Charles has created a superb blog Archived Music Press, which contains scans of old copies of the UK’s N.M.E. and Melody Maker from 1987-1996, featuring articles on Public Enemy, The Happy Mondays, Radiohead, Pulp, Kurt Cobain and many more. As Charles explains:
I recently retrieved a large pile of old N.M.E. and Melody Makers from a dusty attic. Most of my copies are from around 1987 to 1996. Somehow can’t bring myself to throw them out so I thought I’d start scanning in some of the more interesting covers, reviews and articles at a decent resolution so they can be linked to, read, printed and generally preserved for posterity. I figure someone’s bound to have a use or interest in this stuff if I keep at it. If I feel particularly inclined I might write a few words about the musician, band or journalist.
It’s also my way of saying thank you to all the people who’ve taken the trouble to upload material I’ve gratefully found on the web over many years. All pages will be scanned full size at 150dpi. In simple terms this means you’ll be able to re-produce any page you find here to good quality on A3 size paper.
Two of the planet’s most dangerous minds, Timothy Leary and Paul Krassner, meet in a video shot by Nancy Cain, Paul’s wife, a few months before Leary’s death.
There is an aura of sadness (perhaps mine) laced with much humor and hope in this intimate video. Understandably wistful and distracted at times (he’s dying), Leary becomes most alive when talking about death. He seems to be genuinely excited about exploring the psychedelic possibilities of the final frontier (or is it?), the ultimate out-of-body experience, THE death trip. In these moments you see the fearless shaman who always embraced expanding his realities, regardless of public outcry or legal persecution. And it is both moving and inspiring.
In an e-mail message to Dangerous Minds, Nancy reminisced about Leary and that day in September of 1995:
Paul and Timothy had been friends since the early days at Millbrook when the famous LSD experiments took place. Now that Timothy had inoperable prostate cancer that was moving into his bones, we stopped by more often to visit him at his home up Laurel Canyon. Even though he was not well, Timothy was ever the perfect host. On the afternoon of this interview I had tagged along, and Paul and Tim were happy to have me record what would probably be one of the last times they would be together. Paul interviewed Tim. I could feel the sweetness and the warmth that they felt for each other. The back and forth and banter was wonderful. Tim’s remarks about technology and the future still seem fresh and innovative today.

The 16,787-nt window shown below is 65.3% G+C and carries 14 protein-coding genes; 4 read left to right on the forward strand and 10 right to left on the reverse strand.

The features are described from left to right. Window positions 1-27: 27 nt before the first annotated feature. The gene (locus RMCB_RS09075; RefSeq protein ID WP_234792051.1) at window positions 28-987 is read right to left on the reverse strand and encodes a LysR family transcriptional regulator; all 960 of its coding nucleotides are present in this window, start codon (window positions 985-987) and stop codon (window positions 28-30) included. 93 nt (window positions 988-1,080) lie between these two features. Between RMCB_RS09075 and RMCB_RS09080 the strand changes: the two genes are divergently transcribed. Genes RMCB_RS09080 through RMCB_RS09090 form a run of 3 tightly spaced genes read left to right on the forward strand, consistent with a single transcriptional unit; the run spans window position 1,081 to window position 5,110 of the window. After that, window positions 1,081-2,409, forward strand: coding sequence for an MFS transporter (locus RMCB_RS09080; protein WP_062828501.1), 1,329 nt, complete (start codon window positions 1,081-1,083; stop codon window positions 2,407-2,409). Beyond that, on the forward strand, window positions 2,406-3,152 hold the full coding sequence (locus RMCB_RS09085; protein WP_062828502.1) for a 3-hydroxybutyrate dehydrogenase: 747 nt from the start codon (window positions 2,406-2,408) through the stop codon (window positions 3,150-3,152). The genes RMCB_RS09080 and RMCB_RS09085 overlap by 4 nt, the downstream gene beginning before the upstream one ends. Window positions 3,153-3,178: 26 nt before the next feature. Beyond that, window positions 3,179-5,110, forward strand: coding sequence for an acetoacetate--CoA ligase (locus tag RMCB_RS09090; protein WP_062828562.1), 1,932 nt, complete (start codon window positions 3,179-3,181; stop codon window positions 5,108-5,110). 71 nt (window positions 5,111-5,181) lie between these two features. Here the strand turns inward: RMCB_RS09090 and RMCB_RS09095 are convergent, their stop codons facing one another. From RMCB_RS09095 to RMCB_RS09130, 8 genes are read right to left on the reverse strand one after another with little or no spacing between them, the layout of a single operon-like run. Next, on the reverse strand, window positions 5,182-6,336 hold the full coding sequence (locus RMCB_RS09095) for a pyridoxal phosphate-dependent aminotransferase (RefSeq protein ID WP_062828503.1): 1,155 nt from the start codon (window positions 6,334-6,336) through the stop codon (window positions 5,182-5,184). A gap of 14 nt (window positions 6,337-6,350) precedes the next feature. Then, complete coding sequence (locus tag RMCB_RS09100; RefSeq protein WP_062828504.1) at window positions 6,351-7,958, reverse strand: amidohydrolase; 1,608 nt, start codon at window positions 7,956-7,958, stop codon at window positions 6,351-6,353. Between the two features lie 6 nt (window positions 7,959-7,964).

Among other visits with Tim in Laurel Canyon, I recall one Sunday afternoon with guests Ed Moses, the painter, Harry Dean Stanton, the actor, and Aline Getty, the heiress (by marriage). Aline was currently touring with Timothy, doing college gigs. They had a traveling psychedelic video show and gave a talk on the subject of death. They were both near it. Death, that is. Aline had AIDS and Tim had senility (so he said). They did a flashy good show, which I had seen at Chapman College in Orange County. That afternoon Aline was playing us the videotape that she and Tim shot the previous week when they were busted at the airport in Dallas for smoking a cigarette inside the terminal. They set the whole thing up (perhaps more of an art event, I thought), arriving in a silver stretch limo and video of them looking around the airport for a police officer to light up in front of. The nice young cop said, “Oh, please go outside to smoke—don’t do this—you give me no choice.” So Aline and Tim were busted and carted off to a place where the camcorder couldn’t go. They were the first, I think, to get popped for any nicotine-related crime, other than Connie Francis (smoking on an actual airplane). I think it was quite satisfying for them. Especially for Aline. Tim, after all, had already had some rather more astonishingly terrifying adventures, including escaping from prison and being a fugitive.
On an afternoon not long before he died, I recall Tim asking each of his guests to join him in a balloonful of nitrous oxide. At first I said no, but Timothy pointed out, “Why not?” He shuffled over to his closet carrying a gigantic wrench, pulled back the sliding door and revealed the hugest tank of nitrous I had ever seen.
During the political conventions in 1972 in Miami, there was a lot of nitrous. We had what they called E-tanks full of the gas. Hudson Marquez, of TVTV, scored it by posing as a whipped-cream artist. Nitrous is used to propel whipped cream, which I hadn’t known until then. An E-tank of nitrous, which is the size you see at the dentist’s office, is heavy but it can be carried. The tank in Timothy Leary’s closet would need to be moved on a dolly. Anyway, Timmy took his wrench to the thing and expertly filled the first balloon. “Here ya go. Take it back over to the bed so you can fall back if you like. But wait till we all get there so we can do it together.” We had our twenty seconds that day.